395 nm to 398 nm, while protoporphyrin is detected at 626 nm. The excretion
pathway of the porphyrins is determined by their water solubility. The first
possible porphyrin byproduct of the heme biosynthetic pathway, uroporphyrin
is by far the most water-soluble, while protoporphyrin the least soluble.
Accordingly, uroporphyrin is excreted predominantly in urine, coproporphyrin
in urine and in bile, and protoporphyrin exclusively in bile.
In most cases, these disorders are inherited in an autosomal dominant man-
ner where the individual carries one normal allele and one loss-of-function
allele. Under normal circumstances, the wild type allele allows for expression
of enough functional enzymes to meet the individual’s requirement for heme
(symptom-free carriers). However certain environmental triggers for example,
drugs, alcohol, steroids, fasting, trauma, and/or high stress can increase this
demand beyond a level which can be compensated by the single functional
allele. Upon exposure to the trigger(s), patients with acute hepatic porphyrias
can shift from a compensated phase to a decompensated latent phase
(increased precursor production and excretion without symptoms) or to a clin-
ically manifest stage (marked by abdominal, peripheral neurologic, cardiovas-
cular, and psychiatric symptoms).
Alcohol ingestion induces increased activity of ALAS significantly in the
liver and moderately in peripheral tissues. This effect is mediated by alleviat-
ing the negative regulation of ALAS by free heme. Mitochondrial concentra-
tions of free heme are diminished by increased heme utilization and/or
reduced activity of downstream pathway enzymes. In the liver, the demand for
heme is exacerbated by requirement for heme incorporation into alcohol-
eliminating cytochromes P450. Upon increased activity of ALAS, a genetic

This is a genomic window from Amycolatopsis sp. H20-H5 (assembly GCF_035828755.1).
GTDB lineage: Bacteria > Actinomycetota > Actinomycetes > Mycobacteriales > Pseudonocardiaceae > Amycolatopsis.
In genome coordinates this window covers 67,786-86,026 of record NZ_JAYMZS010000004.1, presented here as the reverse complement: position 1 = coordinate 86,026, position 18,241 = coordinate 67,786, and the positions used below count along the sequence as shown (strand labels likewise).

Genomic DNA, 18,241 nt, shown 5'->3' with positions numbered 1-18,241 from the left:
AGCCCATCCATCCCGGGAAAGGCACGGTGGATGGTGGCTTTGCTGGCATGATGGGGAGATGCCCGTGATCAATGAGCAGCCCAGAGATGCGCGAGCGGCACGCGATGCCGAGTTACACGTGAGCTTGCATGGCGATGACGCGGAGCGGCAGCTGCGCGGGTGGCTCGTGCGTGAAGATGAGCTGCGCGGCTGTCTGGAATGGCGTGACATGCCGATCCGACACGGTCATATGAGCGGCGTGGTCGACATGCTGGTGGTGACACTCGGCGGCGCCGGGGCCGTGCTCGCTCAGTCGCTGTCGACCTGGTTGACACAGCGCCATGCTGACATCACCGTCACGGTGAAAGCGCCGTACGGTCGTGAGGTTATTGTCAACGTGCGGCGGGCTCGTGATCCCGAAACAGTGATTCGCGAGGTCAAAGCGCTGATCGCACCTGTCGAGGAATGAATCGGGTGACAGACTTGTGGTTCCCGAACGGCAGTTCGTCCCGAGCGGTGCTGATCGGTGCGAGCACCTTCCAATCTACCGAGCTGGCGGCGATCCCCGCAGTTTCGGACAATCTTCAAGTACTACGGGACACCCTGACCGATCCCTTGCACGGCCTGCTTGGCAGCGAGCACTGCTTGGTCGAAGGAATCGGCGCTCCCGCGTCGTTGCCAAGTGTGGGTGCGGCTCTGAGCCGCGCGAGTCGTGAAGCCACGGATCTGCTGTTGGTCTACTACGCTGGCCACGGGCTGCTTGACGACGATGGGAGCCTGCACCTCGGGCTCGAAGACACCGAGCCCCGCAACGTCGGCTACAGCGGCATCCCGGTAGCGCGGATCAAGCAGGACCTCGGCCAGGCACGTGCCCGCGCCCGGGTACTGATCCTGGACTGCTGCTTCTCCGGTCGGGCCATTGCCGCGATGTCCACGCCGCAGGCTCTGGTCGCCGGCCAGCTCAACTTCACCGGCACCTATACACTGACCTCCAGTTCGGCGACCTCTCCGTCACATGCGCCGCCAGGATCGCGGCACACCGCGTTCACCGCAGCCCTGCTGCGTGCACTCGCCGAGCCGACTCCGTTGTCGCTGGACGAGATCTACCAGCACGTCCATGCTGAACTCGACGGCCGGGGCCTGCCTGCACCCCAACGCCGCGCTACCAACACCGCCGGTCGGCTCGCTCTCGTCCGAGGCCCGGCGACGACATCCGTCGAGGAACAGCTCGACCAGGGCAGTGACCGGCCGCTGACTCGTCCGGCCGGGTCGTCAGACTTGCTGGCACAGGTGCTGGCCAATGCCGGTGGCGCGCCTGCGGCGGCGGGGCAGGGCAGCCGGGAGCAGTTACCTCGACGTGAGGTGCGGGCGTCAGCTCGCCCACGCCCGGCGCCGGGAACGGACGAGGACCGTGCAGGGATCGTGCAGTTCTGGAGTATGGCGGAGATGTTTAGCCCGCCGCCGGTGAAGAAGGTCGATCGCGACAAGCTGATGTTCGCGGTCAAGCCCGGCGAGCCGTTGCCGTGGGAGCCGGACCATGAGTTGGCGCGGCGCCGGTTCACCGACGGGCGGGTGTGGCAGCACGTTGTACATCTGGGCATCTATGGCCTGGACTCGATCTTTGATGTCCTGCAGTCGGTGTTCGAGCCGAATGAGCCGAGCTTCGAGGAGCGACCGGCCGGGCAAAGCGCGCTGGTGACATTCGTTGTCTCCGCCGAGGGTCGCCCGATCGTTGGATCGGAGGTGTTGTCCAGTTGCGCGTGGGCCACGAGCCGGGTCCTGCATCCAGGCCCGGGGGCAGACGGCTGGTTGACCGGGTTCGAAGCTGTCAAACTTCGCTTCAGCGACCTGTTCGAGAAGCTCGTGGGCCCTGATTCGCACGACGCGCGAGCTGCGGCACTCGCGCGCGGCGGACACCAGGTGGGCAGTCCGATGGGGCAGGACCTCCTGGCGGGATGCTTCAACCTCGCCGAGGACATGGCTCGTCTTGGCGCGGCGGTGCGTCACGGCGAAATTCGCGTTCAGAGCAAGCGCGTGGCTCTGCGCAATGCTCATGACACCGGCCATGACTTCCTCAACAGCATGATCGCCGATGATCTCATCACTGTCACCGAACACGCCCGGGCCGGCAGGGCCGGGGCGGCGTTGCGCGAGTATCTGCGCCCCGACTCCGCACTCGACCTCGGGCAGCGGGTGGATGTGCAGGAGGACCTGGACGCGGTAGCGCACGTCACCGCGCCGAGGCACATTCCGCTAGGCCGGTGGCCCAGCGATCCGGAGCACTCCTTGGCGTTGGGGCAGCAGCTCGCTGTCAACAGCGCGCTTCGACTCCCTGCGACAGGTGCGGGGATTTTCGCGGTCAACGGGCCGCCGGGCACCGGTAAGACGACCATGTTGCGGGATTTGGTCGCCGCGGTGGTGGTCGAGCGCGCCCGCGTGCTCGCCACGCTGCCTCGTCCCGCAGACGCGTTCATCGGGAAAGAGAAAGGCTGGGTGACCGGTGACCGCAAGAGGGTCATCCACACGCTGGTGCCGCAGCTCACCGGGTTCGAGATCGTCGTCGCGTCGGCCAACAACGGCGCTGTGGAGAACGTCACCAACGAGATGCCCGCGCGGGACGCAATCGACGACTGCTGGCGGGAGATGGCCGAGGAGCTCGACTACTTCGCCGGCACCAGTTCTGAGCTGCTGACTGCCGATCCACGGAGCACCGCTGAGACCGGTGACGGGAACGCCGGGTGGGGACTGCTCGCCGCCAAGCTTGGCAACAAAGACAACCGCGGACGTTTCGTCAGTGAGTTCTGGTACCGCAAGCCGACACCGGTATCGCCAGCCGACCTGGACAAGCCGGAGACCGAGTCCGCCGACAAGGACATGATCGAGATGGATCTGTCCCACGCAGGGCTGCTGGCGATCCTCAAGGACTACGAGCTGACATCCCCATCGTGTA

defect in either ALAD or PBGD would cause the rapid accumulation of ALA
or both ALA and PBG, resulting in ALAD deficiency porphyria (very rare)
or acute intermittent porphyria, respectively. During an attack, excess ALA
and PBG produced in the liver are secreted into systemic circulation and are
later excreted in the urine. In circulation, these neurotoxic compounds have the
greatest effect on the autonomic and peripheral nervous systems resulting in
the peripheral neuropathy and neurovisceral symptoms, that is, abdominal
pain, nausea and vomiting, tachycardia, and hypertension.
Alternatively, patients with cutaneous porphyrias, for example, porphyria
cutanea tarda or hereditary coproporphyria, chronic symptoms develop as
a result of sun exposure (400 nm radiation). The excess porphyrins accumu-
lated in the skin can absorb light energy and transfer it to damaging chemical
reactions, such as peroxidation of membrane lipids. This manifests as thick-
ening of the dermal vessel walls leading to damage of the epidermal basement
membrane, excessive fragility, blistering, and scarring. In variegate por-
phyria, patients can present with neurovisceral symptoms (acute symptoms
are identical but often milder than those of AIP) and/or cutaneous symptoms.
Porphyrias are diagnosed after demonstration and biochemical identifica-
tion of the increased porphyrin precursor(s). Acute porphyrias are often mis-
diagnosed, and attacks can be fatal. The intravenous administration of heme or
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